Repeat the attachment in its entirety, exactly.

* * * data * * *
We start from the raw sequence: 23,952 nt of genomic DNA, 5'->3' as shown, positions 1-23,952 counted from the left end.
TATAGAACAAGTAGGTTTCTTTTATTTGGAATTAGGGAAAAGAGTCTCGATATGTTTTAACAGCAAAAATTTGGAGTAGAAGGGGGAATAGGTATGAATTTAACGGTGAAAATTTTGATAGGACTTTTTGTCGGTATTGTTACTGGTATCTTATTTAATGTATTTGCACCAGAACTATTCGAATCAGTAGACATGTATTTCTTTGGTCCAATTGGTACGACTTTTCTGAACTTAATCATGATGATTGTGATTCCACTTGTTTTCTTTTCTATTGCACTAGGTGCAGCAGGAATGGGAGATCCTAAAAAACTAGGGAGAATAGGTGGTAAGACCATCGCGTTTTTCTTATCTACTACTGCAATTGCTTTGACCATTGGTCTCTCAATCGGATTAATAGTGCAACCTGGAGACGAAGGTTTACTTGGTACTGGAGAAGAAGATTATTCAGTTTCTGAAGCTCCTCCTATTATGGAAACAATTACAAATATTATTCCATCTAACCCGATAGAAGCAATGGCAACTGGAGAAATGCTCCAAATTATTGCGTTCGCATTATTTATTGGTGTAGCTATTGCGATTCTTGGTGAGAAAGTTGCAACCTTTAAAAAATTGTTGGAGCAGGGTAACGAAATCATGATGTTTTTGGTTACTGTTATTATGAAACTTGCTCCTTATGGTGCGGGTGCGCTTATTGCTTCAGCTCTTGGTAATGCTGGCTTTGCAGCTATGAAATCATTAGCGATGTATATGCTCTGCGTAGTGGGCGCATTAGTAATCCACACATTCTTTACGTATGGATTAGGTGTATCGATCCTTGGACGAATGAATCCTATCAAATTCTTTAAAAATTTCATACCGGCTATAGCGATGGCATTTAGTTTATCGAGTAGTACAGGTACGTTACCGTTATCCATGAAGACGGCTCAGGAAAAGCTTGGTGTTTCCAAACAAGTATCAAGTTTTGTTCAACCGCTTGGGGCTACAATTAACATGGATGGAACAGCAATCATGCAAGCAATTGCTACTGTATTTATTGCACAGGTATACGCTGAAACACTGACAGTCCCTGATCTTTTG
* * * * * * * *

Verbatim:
We start from the raw sequence: 23,952 nt of genomic DNA, 5'->3' as shown, positions 1-23,952 counted from the left end.
TATAGAACAAGTAGGTTTCTTTTATTTGGAATTAGGGAAAAGAGTCTCGATATGTTTTAACAGCAAAAATTTGGAGTAGAAGGGGGAATAGGTATGAATTTAACGGTGAAAATTTTGATAGGACTTTTTGTCGGTATTGTTACTGGTATCTTATTTAATGTATTTGCACCAGAACTATTCGAATCAGTAGACATGTATTTCTTTGGTCCAATTGGTACGACTTTTCTGAACTTAATCATGATGATTGTGATTCCACTTGTTTTCTTTTCTATTGCACTAGGTGCAGCAGGAATGGGAGATCCTAAAAAACTAGGGAGAATAGGTGGTAAGACCATCGCGTTTTTCTTATCTACTACTGCAATTGCTTTGACCATTGGTCTCTCAATCGGATTAATAGTGCAACCTGGAGACGAAGGTTTACTTGGTACTGGAGAAGAAGATTATTCAGTTTCTGAAGCTCCTCCTATTATGGAAACAATTACAAATATTATTCCATCTAACCCGATAGAAGCAATGGCAACTGGAGAAATGCTCCAAATTATTGCGTTCGCATTATTTATTGGTGTAGCTATTGCGATTCTTGGTGAGAAAGTTGCAACCTTTAAAAAATTGTTGGAGCAGGGTAACGAAATCATGATGTTTTTGGTTACTGTTATTATGAAACTTGCTCCTTATGGTGCGGGTGCGCTTATTGCTTCAGCTCTTGGTAATGCTGGCTTTGCAGCTATGAAATCATTAGCGATGTATATGCTCTGCGTAGTGGGCGCATTAGTAATCCACACATTCTTTACGTATGGATTAGGTGTATCGATCCTTGGACGAATGAATCCTATCAAATTCTTTAAAAATTTCATACCGGCTATAGCGATGGCATTTAGTTTATCGAGTAGTACAGGTACGTTACCGTTATCCATGAAGACGGCTCAGGAAAAGCTTGGTGTTTCCAAACAAGTATCAAGTTTTGTTCAACCGCTTGGGGCTACAATTAACATGGATGGAACAGCAATCATGCAAGCAATTGCTACTGTATTTATTGCACAGGTATACGCTGAAACACTGACAGTCCCTGATCTTTTG